In projection lithography, illustrated in FIG. 19, lens elements 150 in the object space are used to focus the mask image 152 onto a photoresist layer 154 on a substrate 156 many millimeters away. The resolution of such a system is directly proportional to the wavelength of the incident radiation 158 and inversely proportional to the numerical aperture of the optical system. The resolution can be improved by employing a resonant dielectric fluid or solid in the object space between the mask and the substrate. The resolution increases in such a system in direct proportion to the refractive index of the medium in the object space and by the sine of the semi-angle of the rays received by the photoresist layer.
In a projection lithography system, a solid dielectric is difficult to implement, because the lens must be embedded in the solid. Further, the mask and the photoresist would contact the solid intimately, with abrupt transitions. Accordingly, it is preferred to fill the object space with a fluid 160 having a resonant dielectric increase at the energy of the incident light. The fluid 160 is contained within a housing 162 in which the wafer, including the substrate 156 and the photoresist 154, is placed. The fluid is pumped through the housing via inlet 164 and outlet 166 to wash away impurities and to maintain a precise temperature at the wafer.
As illustrated in FIG. 20, the resonant dielectric lithography technique can also be used to improve the resolution of optical microscopes. A refractive material 170 which may be a fluid or a thin solid film, is deposited in the object space between the stage 172 and the first objective lens element 174. The material 170 is chosen to have a resonant dielectric increase at the same energy as a practical monochromatic optical illuminating source. A monochromatic source must be used because chromatic aberrations would be severe due to large dispersion in the resonant medium. A short wavelength optical source is preferred to maximize resolution.
A resonant dielectric microscope can also minimize the spherical aberration and coma usually associated with the objective lens. However, the design is more complex, because the index of the dielectric medium does not match the index of the lens. Consequently, the object 176 on stage 172 can no longer be optically embedded into a plano-convex lens. However, Abbe's sine condition can still be met if a thin meniscus lens is used instead of a plano-convex lens for the first element 174 of the objective. The space between the object 176 and the first element 174 of the objective is filled with the resonant dielectric fluid 170. The front surface 178 of the first meniscus lens 174 has its center of curvature at the object. Therefore, rays 180 from the object enter the lens without deviation, thereby optically "embedding" the object into the lens. Therefore, refraction does not occur until the second surface of the lens. The rear surface 182 of the first meniscus lens is designed so that its center of curvature is a distance r1/n1 from the object where n1 is the refractive index of the lens, and r1 is the radius of the rear surface of the first element. This makes the object an aplanatic point with respect to the intermediate virtual image point P1.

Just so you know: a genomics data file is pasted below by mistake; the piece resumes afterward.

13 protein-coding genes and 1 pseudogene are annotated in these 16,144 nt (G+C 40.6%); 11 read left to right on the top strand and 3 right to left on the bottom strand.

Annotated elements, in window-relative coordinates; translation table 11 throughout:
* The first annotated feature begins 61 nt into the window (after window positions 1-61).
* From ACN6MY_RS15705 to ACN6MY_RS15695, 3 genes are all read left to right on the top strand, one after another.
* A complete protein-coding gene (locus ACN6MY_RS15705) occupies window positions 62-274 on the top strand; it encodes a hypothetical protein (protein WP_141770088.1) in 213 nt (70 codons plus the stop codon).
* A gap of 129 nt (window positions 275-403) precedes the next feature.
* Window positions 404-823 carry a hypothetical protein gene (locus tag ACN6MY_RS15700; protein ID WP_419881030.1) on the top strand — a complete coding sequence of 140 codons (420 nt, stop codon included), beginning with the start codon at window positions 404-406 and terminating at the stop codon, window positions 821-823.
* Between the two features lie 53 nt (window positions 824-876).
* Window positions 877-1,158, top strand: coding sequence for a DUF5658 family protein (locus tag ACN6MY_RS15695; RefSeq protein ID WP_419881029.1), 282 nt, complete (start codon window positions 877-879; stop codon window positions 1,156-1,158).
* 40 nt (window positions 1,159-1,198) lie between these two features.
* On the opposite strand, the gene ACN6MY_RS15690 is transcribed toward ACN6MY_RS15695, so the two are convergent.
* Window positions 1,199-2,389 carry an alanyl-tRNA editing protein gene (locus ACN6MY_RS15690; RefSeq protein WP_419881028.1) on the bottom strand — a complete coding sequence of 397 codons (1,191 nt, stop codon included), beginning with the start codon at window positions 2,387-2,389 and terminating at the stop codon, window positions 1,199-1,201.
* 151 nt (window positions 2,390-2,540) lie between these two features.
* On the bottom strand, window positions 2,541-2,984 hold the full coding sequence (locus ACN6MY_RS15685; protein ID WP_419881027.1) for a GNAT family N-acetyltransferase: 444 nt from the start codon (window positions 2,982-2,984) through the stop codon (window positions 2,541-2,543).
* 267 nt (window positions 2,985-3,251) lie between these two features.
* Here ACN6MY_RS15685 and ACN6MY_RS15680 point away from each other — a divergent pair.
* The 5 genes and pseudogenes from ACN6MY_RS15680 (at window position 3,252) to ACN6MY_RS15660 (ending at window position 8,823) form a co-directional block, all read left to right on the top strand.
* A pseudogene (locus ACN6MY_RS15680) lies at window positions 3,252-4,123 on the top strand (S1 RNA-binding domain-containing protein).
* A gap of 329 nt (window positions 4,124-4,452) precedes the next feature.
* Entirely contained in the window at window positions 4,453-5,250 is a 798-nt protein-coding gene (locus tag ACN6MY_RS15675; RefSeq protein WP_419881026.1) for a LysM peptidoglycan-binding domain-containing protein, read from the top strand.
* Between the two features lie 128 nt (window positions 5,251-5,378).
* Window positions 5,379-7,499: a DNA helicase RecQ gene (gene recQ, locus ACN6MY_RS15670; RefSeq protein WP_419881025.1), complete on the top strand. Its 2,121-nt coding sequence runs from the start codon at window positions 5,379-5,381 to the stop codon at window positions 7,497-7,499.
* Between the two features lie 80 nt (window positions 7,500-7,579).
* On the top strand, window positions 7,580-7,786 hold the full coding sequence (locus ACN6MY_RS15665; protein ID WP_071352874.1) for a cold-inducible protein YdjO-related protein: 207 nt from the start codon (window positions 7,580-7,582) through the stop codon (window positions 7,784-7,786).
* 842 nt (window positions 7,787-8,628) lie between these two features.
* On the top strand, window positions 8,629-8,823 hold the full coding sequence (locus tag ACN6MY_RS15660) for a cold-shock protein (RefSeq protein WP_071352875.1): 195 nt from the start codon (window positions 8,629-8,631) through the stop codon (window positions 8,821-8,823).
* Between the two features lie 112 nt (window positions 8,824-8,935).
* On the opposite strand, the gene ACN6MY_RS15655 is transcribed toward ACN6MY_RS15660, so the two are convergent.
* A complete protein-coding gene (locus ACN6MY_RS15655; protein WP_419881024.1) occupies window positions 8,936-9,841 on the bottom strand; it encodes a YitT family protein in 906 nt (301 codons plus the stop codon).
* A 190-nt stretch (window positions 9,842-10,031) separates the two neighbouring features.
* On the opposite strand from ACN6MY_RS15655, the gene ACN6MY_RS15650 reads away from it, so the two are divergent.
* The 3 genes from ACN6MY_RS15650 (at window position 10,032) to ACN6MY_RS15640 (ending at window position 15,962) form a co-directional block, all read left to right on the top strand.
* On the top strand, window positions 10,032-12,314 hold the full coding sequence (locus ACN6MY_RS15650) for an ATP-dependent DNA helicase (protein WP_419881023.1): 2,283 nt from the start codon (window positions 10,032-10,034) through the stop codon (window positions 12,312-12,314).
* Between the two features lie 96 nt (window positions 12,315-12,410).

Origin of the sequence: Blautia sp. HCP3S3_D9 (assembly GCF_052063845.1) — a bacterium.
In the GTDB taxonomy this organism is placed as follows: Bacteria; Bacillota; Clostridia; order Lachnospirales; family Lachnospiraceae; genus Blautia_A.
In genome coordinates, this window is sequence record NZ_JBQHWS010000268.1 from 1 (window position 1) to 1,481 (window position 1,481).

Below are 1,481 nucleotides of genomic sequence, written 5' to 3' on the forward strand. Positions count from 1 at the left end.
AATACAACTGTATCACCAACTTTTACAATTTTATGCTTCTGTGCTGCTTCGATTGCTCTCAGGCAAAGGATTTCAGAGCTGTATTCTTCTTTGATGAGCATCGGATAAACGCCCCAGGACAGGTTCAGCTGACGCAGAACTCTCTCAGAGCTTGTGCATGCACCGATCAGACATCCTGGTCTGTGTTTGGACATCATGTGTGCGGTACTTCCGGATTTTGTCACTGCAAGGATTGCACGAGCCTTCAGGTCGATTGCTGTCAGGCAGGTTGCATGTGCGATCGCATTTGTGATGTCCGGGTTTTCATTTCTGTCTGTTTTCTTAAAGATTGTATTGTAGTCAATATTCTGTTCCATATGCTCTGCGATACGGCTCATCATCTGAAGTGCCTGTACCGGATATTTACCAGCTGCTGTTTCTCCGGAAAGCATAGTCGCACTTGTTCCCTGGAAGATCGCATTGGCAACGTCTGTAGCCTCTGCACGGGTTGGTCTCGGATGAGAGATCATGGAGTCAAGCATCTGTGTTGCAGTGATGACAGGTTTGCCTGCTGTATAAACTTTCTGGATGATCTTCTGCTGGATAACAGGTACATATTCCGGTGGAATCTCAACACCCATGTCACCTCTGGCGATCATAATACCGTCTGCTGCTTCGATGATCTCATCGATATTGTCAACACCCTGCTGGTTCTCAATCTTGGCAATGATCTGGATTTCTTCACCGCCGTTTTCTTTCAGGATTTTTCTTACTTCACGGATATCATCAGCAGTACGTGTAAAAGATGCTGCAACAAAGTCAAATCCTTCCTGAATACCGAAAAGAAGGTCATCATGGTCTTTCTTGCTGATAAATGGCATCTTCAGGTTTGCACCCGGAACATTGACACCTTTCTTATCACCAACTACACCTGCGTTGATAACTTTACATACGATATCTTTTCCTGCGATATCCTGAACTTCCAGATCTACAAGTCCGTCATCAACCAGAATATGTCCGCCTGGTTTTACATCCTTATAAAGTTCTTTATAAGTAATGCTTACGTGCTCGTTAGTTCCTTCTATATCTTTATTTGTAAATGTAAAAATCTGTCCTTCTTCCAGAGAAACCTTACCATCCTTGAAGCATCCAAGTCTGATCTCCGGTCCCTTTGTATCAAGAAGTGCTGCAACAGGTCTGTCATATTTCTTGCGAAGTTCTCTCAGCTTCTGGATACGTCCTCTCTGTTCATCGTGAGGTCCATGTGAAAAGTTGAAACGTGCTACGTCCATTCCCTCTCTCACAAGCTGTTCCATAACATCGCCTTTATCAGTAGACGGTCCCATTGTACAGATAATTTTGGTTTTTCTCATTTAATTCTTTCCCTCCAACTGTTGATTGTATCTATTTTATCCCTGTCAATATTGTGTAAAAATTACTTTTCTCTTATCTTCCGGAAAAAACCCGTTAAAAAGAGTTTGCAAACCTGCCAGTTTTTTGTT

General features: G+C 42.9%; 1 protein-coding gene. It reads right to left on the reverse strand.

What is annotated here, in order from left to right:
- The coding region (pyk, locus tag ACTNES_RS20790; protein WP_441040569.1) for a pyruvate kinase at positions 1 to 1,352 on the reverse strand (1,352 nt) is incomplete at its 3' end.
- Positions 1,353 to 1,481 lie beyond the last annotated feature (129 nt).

The resulting intermediate virtual image is a distance n1r1 from the object. With this design a higher numerical aperture can be employed by increasing the refractive index in the object space and reducing the angular divergence of the rays without an introduction of monochromatic aberrations. This technique is repeated with a second meniscus lens 184 to produce the second virtual image P2. The front surface 186 of the second lens 184 is positioned to have its center of curvature at Pl. The radius of the rear surface 188 is designed so that its center of curvature is a distance r2/n1 from P1 where n1 is the refractive index of the lens and r2 is the radius of the rear surface 188 of the second element 184. The rays refracted from this surface form a magnified virtual image at the point P2. This makes point P2 an aplanatic point with respect to the intermediate virtual image point P1.
Adding additional menisci produces successive virtual images lying further and further away from the object. This reduces the angular divergence of the rays, increasing the numerical aperture. More than two corrected lenses are seldom employed because of the difficulty in adequately compensating for chromatic aberration. If a truly monochromatic source is used to observe the object, then additional lenses could be added to further increase the resolution.
Thus there has been disclosed a system for increasing the resolution of optical systems and more particularly for improving the resolution of lithographic systems through the use of resonant dielectric materials. Although the invention finds particular application in the field of dual-surface lithography for the fabrication of microwave semiconductor devices, other applications are disclosed and still further applications will be apparent to those of skill in the art. Accordingly, the true spirit and scope of the present invention is limited only by the following claims.
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|U.S. Classification||430/311, 430/325, 438/571, 257/E21.456, 438/950, 438/928, 257/E21.027, 430/30, 438/671, 430/322, 430/327, 430/314, 257/E21.451|
|International Classification||H01L21/339, H01L21/338, H01L21/027|
|Cooperative Classification||Y10S438/95, Y10S438/928, H01L29/66946, H01L29/66856, H01L21/0274|
|European Classification||H01L29/66M6T9, H01L29/66M6T6S2, H01L21/027B6B|
|Mar 31, 1988||AS||Assignment|
Owner name: CORNELL RESEARCH FOUNDATION, INC., EAST HILL PLAZA
Free format text: ASSIGNMENT OF ASSIGNORS INTEREST.;ASSIGNORS:RAUSCHENBACH, KURT;LEE, CHARLES A.;REEL/FRAME:004898/0275;SIGNING DATES FROM 19880322 TO 19880325
Owner name: CORNELL RESEARCH FOUNDATION, INC., A CORP. OF NY,N
Free format text: ASSIGNMENT OF ASSIGNORS INTEREST;ASSIGNORS:RAUSCHENBACH, KURT;LEE, CHARLES A.;SIGNING DATES FROM 19880322 TO 19880325;REEL/FRAME:004898/0275
|Aug 6, 1993||FPAY||Fee payment|
Year of fee payment: 4
|Sep 16, 1997||REMI||Maintenance fee reminder mailed|
|Feb 8, 1998||LAPS||Lapse for failure to pay maintenance fees|
|Apr 21, 1998||FP||Expired due to failure to pay maintenance fee|
Effective date: 19980211